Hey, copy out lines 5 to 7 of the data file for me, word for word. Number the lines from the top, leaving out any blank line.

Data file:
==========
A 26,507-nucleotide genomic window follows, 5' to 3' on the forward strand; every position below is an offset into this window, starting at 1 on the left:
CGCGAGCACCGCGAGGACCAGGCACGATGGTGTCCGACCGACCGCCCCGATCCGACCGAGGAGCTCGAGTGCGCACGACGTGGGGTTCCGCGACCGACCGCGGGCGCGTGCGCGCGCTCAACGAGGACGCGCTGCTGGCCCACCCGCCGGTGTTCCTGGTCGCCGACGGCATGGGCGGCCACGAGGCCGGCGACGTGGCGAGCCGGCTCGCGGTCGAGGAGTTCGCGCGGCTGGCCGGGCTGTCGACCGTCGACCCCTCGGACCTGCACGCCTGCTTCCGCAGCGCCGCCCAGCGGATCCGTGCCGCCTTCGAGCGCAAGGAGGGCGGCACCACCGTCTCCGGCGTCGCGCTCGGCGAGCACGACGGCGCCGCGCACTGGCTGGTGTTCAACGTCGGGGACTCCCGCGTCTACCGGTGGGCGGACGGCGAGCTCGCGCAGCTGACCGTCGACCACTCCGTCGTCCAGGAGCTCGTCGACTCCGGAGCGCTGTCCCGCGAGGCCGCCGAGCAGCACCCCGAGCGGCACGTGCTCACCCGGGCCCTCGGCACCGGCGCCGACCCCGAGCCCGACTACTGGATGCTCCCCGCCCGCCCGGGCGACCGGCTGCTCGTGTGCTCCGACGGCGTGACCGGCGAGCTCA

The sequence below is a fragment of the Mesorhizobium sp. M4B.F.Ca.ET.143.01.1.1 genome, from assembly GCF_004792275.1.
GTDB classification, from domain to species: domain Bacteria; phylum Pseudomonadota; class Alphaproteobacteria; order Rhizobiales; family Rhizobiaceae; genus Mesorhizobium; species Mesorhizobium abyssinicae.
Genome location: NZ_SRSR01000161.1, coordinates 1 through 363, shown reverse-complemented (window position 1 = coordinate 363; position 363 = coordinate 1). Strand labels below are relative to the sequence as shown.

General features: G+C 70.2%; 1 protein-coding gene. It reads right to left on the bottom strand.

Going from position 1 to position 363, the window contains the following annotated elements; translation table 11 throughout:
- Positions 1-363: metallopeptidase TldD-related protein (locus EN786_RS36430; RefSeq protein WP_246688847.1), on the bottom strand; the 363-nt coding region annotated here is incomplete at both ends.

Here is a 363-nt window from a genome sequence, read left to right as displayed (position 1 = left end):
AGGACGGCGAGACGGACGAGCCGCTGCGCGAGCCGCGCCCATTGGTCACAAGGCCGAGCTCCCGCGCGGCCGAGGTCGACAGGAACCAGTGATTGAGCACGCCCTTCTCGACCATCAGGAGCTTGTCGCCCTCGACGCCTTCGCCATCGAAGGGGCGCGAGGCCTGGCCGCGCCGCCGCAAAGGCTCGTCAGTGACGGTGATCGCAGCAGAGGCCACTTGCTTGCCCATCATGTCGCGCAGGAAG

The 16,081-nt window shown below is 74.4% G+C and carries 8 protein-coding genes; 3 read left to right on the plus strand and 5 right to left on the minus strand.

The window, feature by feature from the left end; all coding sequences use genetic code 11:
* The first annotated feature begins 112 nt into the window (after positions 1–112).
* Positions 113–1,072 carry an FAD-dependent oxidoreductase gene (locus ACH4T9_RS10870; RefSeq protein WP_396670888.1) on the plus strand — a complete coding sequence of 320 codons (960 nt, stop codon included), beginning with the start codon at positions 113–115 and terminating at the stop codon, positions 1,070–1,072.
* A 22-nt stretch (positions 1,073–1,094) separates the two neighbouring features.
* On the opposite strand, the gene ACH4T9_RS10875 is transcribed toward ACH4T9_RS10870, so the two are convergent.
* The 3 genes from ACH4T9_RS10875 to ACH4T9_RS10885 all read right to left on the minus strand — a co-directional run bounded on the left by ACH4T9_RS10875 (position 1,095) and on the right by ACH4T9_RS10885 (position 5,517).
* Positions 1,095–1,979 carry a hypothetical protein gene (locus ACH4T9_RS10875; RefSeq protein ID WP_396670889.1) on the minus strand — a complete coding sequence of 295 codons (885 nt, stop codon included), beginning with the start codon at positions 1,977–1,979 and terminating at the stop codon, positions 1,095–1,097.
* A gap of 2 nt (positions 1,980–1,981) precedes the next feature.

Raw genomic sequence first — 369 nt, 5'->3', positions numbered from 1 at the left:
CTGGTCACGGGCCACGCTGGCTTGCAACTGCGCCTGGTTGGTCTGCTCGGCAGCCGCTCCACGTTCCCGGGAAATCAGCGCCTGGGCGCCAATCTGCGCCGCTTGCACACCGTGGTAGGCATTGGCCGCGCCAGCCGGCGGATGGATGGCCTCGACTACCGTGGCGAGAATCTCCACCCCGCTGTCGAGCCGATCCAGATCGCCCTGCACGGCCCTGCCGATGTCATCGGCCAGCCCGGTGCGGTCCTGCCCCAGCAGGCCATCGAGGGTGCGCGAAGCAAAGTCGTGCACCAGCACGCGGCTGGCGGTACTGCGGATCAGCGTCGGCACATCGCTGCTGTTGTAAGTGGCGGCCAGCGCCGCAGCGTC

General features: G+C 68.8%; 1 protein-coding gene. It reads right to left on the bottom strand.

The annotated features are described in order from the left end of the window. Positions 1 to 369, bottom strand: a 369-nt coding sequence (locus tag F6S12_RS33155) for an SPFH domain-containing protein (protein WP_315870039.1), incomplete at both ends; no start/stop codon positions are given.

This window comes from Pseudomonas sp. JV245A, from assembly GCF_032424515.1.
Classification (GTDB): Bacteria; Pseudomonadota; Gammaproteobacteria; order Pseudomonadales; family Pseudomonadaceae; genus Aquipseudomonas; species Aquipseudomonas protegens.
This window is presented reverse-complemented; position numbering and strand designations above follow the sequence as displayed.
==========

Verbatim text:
Genome location: NZ_SRSR01000161.1, coordinates 1 through 363, shown reverse-complemented (window position 1 = coordinate 363; position 363 = coordinate 1). Strand labels below are relative to the sequence as shown.

General features: G+C 70.2%; 1 protein-coding gene. It reads right to left on the bottom strand.

Going from position 1 to position 363, the window contains the following annotated elements; translation table 11 throughout: